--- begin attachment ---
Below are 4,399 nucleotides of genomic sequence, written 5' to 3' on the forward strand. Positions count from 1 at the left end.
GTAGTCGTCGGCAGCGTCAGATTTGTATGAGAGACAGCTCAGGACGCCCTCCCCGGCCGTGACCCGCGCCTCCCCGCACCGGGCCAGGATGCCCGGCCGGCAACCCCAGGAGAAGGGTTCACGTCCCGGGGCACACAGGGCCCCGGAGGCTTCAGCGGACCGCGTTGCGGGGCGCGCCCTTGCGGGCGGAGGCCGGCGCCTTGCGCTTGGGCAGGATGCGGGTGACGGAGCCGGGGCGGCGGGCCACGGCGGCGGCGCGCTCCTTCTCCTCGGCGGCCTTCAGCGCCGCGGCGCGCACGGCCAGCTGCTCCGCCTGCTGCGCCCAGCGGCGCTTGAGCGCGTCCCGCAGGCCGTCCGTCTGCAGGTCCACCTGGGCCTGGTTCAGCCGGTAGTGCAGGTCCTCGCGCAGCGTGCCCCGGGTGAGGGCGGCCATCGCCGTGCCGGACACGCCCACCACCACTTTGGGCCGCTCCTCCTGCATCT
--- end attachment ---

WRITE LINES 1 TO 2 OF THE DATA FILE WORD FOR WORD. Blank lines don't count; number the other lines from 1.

Below are 4,399 nucleotides of genomic sequence, written 5' to 3' on the forward strand. Positions count from 1 at the left end.
GTAGTCGTCGGCAGCGTCAGATTTGTATGAGAGACAGCTCAGGACGCCCTCCCCGGCCGTGACCCGCGCCTCCCCGCACCGGGCCAGGATGCCCGGCCGGCAACCCCAGGAGAAGGGTTCACGTCCCGGGGCACACAGGGCCCCGGAGGCTTCAGCGGACCGCGTTGCGGGGCGCGCCCTTGCGGGCGGAGGCCGGCGCCTTGCGCTTGGGCAGGATGCGGGTGACGGAGCCGGGGCGGCGGGCCACGGCGGCGGCGCGCTCCTTCTCCTCGGCGGCCTTCAGCGCCGCGGCGCGCACGGCCAGCTGCTCCGCCTGCTGCGCCCAGCGGCGCTTGAGCGCGTCCCGCAGGCCGTCCGTCTGCAGGTCCACCTGGGCCTGGTTCAGCCGGTAGTGCAGGTCCTCGCGCAGCGTGCCCCGGGTGAGGGCGGCCATCGCCGTGCCGGACACGCCCACCACCACTTTGGGCCGCTCCTCCTGCATCT